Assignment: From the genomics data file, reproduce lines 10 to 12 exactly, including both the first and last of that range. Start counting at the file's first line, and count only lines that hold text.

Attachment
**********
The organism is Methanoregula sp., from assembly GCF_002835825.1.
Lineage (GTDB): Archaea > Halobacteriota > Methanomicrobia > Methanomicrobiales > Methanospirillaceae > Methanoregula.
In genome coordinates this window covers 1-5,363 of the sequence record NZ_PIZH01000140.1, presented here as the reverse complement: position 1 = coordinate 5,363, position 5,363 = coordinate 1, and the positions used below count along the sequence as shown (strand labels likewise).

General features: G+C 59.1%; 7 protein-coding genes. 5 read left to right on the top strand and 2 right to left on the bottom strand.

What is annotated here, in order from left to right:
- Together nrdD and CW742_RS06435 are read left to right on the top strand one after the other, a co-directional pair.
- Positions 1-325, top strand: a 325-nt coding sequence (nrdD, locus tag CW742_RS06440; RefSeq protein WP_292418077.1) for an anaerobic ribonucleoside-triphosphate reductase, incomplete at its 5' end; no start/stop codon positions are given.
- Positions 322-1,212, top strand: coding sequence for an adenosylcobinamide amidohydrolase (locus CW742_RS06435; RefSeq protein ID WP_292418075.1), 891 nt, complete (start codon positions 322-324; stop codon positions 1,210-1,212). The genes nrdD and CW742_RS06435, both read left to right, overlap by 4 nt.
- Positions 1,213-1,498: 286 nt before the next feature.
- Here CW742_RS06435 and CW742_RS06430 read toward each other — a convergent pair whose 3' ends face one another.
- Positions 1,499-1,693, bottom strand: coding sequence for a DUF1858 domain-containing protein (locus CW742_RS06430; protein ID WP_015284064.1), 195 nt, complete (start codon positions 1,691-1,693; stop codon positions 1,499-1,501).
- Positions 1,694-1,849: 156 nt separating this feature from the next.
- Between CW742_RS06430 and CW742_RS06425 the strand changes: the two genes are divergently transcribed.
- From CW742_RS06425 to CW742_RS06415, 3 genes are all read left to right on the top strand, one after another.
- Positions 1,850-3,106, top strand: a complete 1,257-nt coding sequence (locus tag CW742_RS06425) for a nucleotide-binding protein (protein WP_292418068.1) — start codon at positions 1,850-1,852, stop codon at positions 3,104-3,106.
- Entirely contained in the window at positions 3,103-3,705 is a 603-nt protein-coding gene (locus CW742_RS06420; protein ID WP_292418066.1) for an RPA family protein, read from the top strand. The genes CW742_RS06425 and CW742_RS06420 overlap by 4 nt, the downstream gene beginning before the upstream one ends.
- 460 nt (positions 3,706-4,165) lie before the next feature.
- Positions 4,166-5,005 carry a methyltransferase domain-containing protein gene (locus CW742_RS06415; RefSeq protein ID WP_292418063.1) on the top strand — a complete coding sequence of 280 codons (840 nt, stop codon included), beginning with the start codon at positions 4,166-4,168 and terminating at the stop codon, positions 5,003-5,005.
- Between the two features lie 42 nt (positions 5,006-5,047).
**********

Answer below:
- Here CW742_RS06435 and CW742_RS06430 read toward each other — a convergent pair whose 3' ends face one another.
- Positions 1,499-1,693, bottom strand: coding sequence for a DUF1858 domain-containing protein (locus CW742_RS06430; protein ID WP_015284064.1), 195 nt, complete (start codon positions 1,691-1,693; stop codon positions 1,499-1,501).
- Positions 1,694-1,849: 156 nt separating this feature from the next.